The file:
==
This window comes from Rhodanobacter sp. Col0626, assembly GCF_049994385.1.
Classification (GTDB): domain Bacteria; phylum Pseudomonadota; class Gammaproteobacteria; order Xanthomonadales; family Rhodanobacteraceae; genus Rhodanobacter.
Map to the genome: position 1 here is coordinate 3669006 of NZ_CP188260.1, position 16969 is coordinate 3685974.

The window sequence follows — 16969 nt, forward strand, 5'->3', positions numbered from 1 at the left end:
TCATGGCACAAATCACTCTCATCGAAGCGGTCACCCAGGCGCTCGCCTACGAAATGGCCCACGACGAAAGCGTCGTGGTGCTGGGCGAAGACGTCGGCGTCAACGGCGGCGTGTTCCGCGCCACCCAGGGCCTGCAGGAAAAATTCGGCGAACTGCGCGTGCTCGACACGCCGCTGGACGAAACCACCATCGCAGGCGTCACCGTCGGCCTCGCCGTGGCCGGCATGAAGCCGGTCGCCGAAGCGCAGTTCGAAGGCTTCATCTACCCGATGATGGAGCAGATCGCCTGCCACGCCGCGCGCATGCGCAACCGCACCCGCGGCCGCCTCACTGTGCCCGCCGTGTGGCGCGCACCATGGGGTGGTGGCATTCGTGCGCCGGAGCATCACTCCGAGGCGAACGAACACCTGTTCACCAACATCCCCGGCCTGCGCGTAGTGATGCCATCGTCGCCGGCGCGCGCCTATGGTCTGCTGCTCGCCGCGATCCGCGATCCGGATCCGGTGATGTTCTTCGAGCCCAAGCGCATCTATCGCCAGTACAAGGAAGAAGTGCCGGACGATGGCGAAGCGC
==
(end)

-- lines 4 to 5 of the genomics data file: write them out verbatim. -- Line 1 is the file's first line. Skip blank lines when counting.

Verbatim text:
The window sequence follows — 16969 nt, forward strand, 5'->3', positions numbered from 1 at the left end:
TCATGGCACAAATCACTCTCATCGAAGCGGTCACCCAGGCGCTCGCCTACGAAATGGCCCACGACGAAAGCGTCGTGGTGCTGGGCGAAGACGTCGGCGTCAACGGCGGCGTGTTCCGCGCCACCCAGGGCCTGCAGGAAAAATTCGGCGAACTGCGCGTGCTCGACACGCCGCTGGACGAAACCACCATCGCAGGCGTCACCGTCGGCCTCGCCGTGGCCGGCATGAAGCCGGTCGCCGAAGCGCAGTTCGAAGGCTTCATCTACCCGATGATGGAGCAGATCGCCTGCCACGCCGCGCGCATGCGCAACCGCACCCGCGGCCGCCTCACTGTGCCCGCCGTGTGGCGCGCACCATGGGGTGGTGGCATTCGTGCGCCGGAGCATCACTCCGAGGCGAACGAACACCTGTTCACCAACATCCCCGGCCTGCGCGTAGTGATGCCATCGTCGCCGGCGCGCGCCTATGGTCTGCTGCTCGCCGCGATCCGCGATCCGGATCCGGTGATGTTCTTCGAGCCCAAGCGCATCTATCGCCAGTACAAGGAAGAAGTGCCGGACGATGGCGAAGCGC